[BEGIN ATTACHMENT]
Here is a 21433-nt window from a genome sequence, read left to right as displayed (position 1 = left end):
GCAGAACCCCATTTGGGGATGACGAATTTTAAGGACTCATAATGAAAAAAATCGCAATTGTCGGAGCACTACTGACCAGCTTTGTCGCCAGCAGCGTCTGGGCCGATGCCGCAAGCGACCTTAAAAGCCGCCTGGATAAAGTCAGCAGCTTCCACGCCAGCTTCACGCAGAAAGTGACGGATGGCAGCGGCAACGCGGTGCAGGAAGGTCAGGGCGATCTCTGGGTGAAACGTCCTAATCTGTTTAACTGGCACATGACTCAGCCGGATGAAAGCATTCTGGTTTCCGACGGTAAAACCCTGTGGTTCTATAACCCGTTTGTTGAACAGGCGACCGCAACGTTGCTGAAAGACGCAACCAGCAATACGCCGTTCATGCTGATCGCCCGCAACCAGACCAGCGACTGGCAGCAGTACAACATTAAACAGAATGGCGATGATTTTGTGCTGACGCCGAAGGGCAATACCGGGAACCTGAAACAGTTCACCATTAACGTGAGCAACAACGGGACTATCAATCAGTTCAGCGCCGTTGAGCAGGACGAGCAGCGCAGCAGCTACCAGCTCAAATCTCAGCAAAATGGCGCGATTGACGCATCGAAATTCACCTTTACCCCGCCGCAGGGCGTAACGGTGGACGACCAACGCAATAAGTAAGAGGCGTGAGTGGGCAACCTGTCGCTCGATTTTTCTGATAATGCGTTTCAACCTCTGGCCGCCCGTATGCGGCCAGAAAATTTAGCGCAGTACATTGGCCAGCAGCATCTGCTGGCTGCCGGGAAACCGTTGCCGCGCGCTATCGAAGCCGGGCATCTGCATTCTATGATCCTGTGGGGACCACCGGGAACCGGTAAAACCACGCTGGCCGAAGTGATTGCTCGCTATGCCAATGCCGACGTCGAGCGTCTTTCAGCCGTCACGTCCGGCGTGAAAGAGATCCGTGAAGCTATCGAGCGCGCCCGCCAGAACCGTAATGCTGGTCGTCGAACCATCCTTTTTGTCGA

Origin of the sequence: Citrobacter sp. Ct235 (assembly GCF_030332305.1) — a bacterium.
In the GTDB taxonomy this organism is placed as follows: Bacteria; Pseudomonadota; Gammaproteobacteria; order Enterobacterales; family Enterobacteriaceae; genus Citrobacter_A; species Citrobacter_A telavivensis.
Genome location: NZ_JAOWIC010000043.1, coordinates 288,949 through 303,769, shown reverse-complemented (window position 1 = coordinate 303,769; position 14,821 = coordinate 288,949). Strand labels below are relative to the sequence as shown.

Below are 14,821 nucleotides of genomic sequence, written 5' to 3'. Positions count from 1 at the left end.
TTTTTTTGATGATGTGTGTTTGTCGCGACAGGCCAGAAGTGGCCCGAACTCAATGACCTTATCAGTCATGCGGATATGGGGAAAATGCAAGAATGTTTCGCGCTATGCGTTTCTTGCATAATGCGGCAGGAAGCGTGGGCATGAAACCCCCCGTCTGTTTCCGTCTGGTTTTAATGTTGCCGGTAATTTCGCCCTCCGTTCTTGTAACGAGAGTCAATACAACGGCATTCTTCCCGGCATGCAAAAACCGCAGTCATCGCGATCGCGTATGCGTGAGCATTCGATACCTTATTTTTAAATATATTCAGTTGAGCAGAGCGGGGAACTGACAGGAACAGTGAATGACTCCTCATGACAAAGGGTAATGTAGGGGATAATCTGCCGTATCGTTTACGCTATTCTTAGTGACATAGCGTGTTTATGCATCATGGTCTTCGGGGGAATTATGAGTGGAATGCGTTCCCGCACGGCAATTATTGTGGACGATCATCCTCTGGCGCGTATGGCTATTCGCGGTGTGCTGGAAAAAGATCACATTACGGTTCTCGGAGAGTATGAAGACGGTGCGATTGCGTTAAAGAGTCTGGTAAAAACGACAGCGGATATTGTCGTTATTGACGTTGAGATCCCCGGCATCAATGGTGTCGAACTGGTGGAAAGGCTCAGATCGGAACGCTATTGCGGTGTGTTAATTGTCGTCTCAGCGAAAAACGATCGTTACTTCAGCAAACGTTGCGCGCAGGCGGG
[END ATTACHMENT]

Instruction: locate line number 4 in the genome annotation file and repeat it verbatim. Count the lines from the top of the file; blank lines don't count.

In the GTDB taxonomy this organism is placed as follows: Bacteria; Pseudomonadota; Gammaproteobacteria; order Enterobacterales; family Enterobacteriaceae; genus Citrobacter_A; species Citrobacter_A telavivensis.